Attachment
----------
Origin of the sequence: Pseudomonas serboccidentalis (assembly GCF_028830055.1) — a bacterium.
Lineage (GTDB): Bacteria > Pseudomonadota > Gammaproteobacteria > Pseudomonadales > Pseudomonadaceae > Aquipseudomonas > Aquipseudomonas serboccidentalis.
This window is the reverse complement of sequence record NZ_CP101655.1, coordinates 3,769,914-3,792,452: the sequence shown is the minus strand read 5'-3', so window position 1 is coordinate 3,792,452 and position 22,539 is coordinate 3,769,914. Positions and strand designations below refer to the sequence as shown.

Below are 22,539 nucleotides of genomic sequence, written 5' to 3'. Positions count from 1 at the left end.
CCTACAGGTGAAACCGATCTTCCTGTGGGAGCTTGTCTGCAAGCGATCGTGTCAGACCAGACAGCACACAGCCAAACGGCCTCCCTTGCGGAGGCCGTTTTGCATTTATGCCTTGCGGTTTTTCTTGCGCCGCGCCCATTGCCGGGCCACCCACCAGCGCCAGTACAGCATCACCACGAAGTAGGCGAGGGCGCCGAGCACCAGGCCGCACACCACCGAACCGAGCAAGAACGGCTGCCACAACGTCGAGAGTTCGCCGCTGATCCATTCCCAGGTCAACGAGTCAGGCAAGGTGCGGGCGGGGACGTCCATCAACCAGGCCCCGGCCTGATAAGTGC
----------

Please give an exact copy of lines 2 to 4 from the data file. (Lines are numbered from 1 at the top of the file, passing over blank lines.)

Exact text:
Lineage (GTDB): Bacteria > Pseudomonadota > Gammaproteobacteria > Pseudomonadales > Pseudomonadaceae > Aquipseudomonas > Aquipseudomonas serboccidentalis.
This window is the reverse complement of sequence record NZ_CP101655.1, coordinates 3,769,914-3,792,452: the sequence shown is the minus strand read 5'-3', so window position 1 is coordinate 3,792,452 and position 22,539 is coordinate 3,769,914. Positions and strand designations below refer to the sequence as shown.

Below are 22,539 nucleotides of genomic sequence, written 5' to 3'. Positions count from 1 at the left end.